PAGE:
Sometimes, a material’s property, like magnetism & catalysis, can change drastically due to nothing quite minute changes within the separation between its atoms, commonly mentioned as ‘local strains’ within the parlance of materials science. a particular measurement of such local strains is, therefore, important to materials scientists.
One powerful technique employed for this purpose is ‘high-angle annular dark-field imaging’ (HAADF), an approach within scanning transmission electron microscopy that produces images with bright spots that theoretically coincide with atomic positions. However, in practice, HAADF images are often distorted thanks to mechanical & electrical noise within the apparatus, limiting the littlest measurable local strains to slightly over 1%.
Now, a team of scientists led by professor Kohei Aso from Japan Advanced Institute of Science and Technology (JAIST), Japan, have leveraged a way from field of data science to calculate strain distribution in materials more accurately, improving the precision of HAADF imaging. This study, published in ACS Nano, was administered together with JAIST Professor Yoshifumi Oshima, then graduate student Jens Maebe, post-doctoral fellow Xuan Quy Tran, professor Tomokazu Yamamoto, & Professor Syo Matsumura from Kyushu University, Japan.
The team combined HAADF imaging with Gaussian process regression (GPR), data processing technique commonly utilized in machine learning and fields like economics & geology. In Gaussian process, truth state of data (in this case, atomic positions or displacement) is assumed to be represented by a smooth function, and random noise is added to ‘true state’ when data is observed. By reversing this process through GPR, one can more accurately estimate truth positions of the atoms, and thus calculate local strains with higher precision. Specifically, the proposed method enabled the team to calculate strain with a precision of 0.2%.
The team demonstrated the potential of their approach by measuring local strains in gold nanostructures & comparing tensile strains in gold nanosphere with those in gold nanorods (essentially cylinders with hemispherical caps) of various lengths. These comparisons revealed that strain distributions in gold nanoparticles varied depend on their shape, with nanorods exhibiting a tensile strain of about 0.5% near the region where curvature abruptly changes. Dr. Aso explains that “it is known that spherical gold nanoparticles are subjected to uniform stress over their entire surface, and this stress is proportional to surface-tension . Thus, uniform compressive strain occurs within the direction perpendicular to the surface. In contrast, in gold nanorods, the strain applied to the surface becomes non-uniform, & scientists have theorized that tensile strain should occur in certain places. However, this had not been proven experimentally, until now.”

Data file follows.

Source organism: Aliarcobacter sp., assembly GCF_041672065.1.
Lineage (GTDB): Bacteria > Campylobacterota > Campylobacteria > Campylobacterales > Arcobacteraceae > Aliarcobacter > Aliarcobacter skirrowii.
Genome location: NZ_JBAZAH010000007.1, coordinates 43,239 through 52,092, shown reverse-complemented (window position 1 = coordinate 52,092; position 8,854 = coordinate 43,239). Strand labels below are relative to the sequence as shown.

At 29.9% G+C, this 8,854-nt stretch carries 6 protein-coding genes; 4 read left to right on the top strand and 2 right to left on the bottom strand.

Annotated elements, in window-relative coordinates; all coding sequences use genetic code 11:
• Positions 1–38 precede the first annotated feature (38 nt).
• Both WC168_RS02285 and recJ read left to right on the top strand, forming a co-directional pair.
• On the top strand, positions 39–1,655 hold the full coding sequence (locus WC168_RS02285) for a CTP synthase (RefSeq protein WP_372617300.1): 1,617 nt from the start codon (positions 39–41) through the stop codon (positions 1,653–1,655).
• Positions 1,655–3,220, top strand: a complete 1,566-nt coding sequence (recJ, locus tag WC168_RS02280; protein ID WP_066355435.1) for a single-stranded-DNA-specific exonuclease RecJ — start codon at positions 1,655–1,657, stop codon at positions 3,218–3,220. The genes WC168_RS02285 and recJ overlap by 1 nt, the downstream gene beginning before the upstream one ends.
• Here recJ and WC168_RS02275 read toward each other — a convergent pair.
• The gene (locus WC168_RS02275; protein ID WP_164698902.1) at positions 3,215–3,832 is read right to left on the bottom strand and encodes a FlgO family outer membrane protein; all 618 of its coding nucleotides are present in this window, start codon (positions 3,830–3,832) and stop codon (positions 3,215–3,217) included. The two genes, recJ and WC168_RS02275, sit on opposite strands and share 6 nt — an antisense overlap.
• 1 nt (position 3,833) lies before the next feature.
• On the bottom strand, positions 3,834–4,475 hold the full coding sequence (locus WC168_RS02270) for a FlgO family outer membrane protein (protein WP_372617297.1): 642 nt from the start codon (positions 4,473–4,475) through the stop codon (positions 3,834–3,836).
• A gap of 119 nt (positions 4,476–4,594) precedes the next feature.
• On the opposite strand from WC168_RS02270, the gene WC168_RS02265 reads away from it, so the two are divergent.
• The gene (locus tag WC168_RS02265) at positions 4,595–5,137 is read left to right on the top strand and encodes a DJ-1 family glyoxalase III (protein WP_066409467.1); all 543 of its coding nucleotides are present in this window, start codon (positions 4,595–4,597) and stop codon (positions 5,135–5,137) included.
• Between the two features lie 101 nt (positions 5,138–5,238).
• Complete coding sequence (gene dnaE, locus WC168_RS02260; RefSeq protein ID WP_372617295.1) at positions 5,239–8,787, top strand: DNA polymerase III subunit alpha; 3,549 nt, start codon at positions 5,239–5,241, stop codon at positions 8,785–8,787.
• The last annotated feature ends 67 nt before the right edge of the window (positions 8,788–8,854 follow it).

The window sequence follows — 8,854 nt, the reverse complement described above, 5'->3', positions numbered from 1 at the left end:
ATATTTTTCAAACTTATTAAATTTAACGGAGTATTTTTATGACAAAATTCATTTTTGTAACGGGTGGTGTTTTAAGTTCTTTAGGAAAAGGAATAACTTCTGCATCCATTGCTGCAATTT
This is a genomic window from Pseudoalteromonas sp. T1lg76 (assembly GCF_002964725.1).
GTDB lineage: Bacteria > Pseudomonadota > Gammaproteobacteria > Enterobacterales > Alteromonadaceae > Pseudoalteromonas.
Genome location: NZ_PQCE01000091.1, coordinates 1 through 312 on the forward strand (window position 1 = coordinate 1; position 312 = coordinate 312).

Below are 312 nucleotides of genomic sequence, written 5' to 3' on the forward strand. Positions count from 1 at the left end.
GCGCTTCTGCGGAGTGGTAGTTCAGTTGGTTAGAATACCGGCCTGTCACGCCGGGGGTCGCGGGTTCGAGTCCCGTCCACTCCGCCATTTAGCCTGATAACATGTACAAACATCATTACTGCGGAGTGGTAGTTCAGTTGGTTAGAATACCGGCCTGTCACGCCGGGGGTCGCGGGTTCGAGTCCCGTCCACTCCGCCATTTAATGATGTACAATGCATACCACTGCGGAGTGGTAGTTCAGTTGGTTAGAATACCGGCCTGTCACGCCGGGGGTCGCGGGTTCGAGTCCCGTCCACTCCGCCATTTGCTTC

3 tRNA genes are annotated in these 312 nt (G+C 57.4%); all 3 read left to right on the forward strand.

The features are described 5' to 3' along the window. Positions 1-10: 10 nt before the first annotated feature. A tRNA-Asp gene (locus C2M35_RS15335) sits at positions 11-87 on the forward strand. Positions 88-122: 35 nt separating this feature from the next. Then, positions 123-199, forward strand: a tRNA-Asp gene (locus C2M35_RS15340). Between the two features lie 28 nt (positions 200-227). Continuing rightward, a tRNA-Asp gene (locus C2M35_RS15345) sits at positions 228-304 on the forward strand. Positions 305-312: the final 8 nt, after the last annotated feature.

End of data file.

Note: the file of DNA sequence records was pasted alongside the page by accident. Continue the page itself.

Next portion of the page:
With these findings, the team is thrilled about future’ prospects of their strain measurement strategy. “Our technique will provide detailed information on the atomic world, which is important for development of innovative materials & devices with both high performance & little size. this might be useful for development of devices & sensors employing nanoscale materials & structures. Moreover, the process requires no expensive modifications or complicated procedures and may be readily adopted,” says Dr. Aso.
The findings were published in ACS Nano.